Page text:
Originally Written on July 12, 2016
The end credits to Furi include a thank you to legendary game creators including Hideki Kamiya, Hideo Kojima, and Hidetaka Miyazaki. None of these people worked on the game, and it is hard to imagine that anybody from the France based indie studio The Game Bakers has had meaningful contact with any of these great developers. However, it would be clear without the special thanks that the team has played some of their games. That is not to say that Furi matches these developers heights or that it is incredibly derivative of any of their works. But there are clear design lessons that can be learned from playing great action games, and Furi displays knowledge of these. Furi, while not ambitious in scale, is a game that could have gone completely wrong. It is a game that had to strike the right balance in terms of design and difficulty because any faults would be enumerated by its lack of content. A bad boss fight is something that you come to expect out of a lot of games and just learn to deal with. In Furi, a bad boss fight would ruin your experience.
That is because Furi is, in essence, a boss rush game. There are segments in between the fights, but the gameplay ultimately boils down to ten boss fights. Boss rush games are a genre that is oddly maligned by the gaming press. The developers of Cuphead recently felt the need to add platforming sections due to the overwhelming criticism of the game’s boss rush nature. But the sad truth is that the platforming sections in Cuphead do not look very engaging or fun because the game was not built to support them. This aversion strikes me as odd in an industry where both Punch-Out!! and Shadow of the Colossus are regarded as timeless classics, but I digress. The boss rush genre is one that does not need justification for its existence. When people recount their favorite memories from Souls games, character action games, or even some platformers, these often tend to be boss fights. When a team has a smaller scale and smaller budget, they should focus on getting one thing right. That is what The Game Bakers did with Furi, and I applaud them for it.
But while Furi comes from a studio I had never heard of headed up by developers I was unfamiliar with, it packs a major punch when it comes to aesthetic prestige. The characters in the game were designed by Afro Samurai creator Takahi Okazaki, and the soundtrack consists of music from fairly well known electronic artists such as Carpenter Brut. This comes together to create a game that is a joy to look at and listen to. The environments are stark, the characters are bizarre, and the music is sublime. There are games which have an intangible sense of “stlye”, and Furi has that in spades.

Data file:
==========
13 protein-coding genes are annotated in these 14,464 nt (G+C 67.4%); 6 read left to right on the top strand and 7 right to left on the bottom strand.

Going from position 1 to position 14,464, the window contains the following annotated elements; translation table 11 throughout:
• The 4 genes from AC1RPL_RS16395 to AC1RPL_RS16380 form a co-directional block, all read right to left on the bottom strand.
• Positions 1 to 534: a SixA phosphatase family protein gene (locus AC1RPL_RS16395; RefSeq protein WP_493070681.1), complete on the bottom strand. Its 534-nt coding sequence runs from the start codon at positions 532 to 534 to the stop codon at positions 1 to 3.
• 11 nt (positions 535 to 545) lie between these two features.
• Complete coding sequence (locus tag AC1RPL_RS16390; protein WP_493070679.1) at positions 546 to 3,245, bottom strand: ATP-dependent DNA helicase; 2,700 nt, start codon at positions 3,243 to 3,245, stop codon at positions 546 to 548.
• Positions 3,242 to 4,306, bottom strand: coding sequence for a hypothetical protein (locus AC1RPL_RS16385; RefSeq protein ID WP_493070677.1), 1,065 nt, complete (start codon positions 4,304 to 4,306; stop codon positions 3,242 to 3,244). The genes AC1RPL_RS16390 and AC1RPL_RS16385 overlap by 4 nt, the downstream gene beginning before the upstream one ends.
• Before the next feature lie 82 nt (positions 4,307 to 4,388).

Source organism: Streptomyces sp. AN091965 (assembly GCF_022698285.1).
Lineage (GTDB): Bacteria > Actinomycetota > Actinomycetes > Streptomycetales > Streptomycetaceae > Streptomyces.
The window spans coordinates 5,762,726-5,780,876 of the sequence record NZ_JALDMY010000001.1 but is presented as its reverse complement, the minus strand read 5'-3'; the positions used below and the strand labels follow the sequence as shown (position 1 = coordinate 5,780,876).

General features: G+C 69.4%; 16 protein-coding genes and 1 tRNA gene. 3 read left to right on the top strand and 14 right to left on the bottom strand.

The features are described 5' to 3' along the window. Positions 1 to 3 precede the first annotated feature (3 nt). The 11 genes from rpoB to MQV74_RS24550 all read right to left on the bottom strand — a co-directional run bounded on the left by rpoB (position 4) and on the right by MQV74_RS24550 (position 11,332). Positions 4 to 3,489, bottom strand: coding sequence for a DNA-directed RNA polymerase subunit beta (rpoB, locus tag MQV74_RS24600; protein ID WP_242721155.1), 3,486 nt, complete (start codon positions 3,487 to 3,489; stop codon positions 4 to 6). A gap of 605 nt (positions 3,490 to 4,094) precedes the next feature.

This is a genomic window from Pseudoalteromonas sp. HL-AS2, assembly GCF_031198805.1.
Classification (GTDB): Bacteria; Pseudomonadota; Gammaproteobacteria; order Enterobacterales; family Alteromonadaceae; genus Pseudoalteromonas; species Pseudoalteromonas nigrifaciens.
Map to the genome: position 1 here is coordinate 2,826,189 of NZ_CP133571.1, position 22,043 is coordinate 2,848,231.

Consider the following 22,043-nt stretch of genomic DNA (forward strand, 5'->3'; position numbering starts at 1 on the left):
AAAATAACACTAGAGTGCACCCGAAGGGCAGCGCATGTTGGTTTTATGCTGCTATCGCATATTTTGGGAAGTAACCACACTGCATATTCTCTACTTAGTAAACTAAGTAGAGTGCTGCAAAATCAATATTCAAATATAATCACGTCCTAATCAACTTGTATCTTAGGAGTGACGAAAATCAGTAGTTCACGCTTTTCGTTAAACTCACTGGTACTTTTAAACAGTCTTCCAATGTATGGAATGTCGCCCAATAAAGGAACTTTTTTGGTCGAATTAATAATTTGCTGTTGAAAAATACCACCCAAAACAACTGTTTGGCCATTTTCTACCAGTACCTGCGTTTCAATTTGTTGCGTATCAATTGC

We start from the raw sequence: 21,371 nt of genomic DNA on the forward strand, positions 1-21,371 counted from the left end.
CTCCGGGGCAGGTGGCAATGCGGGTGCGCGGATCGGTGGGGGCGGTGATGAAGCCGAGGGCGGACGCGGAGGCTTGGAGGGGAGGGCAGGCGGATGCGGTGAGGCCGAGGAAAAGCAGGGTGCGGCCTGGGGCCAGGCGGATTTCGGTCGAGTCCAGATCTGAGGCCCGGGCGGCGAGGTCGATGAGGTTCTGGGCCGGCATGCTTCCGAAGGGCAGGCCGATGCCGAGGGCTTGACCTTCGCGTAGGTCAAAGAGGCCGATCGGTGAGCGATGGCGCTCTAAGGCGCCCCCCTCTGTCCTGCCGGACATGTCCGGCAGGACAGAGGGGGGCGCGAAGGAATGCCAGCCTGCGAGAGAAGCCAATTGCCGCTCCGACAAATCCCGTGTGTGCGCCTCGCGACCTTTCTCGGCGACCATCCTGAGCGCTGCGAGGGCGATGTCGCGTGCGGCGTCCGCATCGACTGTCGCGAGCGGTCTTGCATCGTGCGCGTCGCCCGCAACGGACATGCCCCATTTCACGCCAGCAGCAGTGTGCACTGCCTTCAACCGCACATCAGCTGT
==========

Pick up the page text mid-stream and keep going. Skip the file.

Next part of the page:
The uniqueness of Furi carries over into its gameplay. Furi is a combination of bullet-hell twin-stick shooters and melee-driven character action games. You have four abilities in Furi: slash, shoot, dodge, and parry. And while the former three all have charged versions that you can use, these four mechanics are pretty much it. There is no progression or leveling up. This is not a Mega Man game where you absorb the power of each boss, and you never get a health or damage boost. Furi tries to keep things simple, and it is within this simplicity that the true complexities of the combat are able to shine. Discovering the ways these moves work, memorizing boss patterns, and adapting to the situation at hand is the fun of Furi. Every time you die to a boss, and trust me you will, you should ultimately learn a lesson. The lesson that never stops being frustrating yet satisfying is the one that you are being either too aggressive or too conservative with your attacks. The decision to either trust in you ability to dodge/parry and wait for a quiet moment or to rush attack the boss in the hopes of getting to next phase and restoring your health is a tense one that I had to make multiple times while playing Furi.
This is because of the way the boss fights are designed in Furi. Each boss has a set number of phases that varies between them. For the most part, these phases consist of two parts. The first is the more bullet-hell style gameplay where you are running around an arena, and the second is the melee driven combat in which you are constrained to a much smaller area and have to master the art of the parry. While I personally found myself preferring the intimate, intense feel of the close corridors combat, both of these modes work well. The twin-stick shooting is more than servicable, with the only real issue being a slight delay on the dodge mechanic that you have to get used to.
The rules of these phases could be very confusing, but a well designed UI stops that from happening. Your health bar is placed in the top left corner of the screen while the boss’s is in the top right. Underneath these health bars is a number of small boxes. You will always have three, while your enemy’s number will change from boss to boss. For you, these represent the lives you have. If you die once, you will start from the beginning of the phase. If you die three times in one phase, you will start the entire boss fight from the beginning. This strikes the right balance between being forgiving and being punishing. If you make one mistake, you then have the opportunity to right it. However, if you don’t learn your lesson you are forced to start over from the beginning. You also have the ability to gain health by parrying and re-fill your health by completing a phase. This is a smart way to reward good play and makes the parry/dodge decision a risk/reward one. The boxes under the enemy’s health bar represent the phases. Like I said, these phases can, but don’t have to, contain two parts. It is a good way to see just how much of the battle you have completed and makes you feel like you are making progress. The bosses also have two health bars, one for the bullet-hell phase and another for the close-quarters one. This let you to see how much longer you need to hold out before moving on, especially in some of the bullet-hell sections. Smart user interface design makes Furi a much easier game to grasp and allows the player to focus on learning the combat and boss patterns.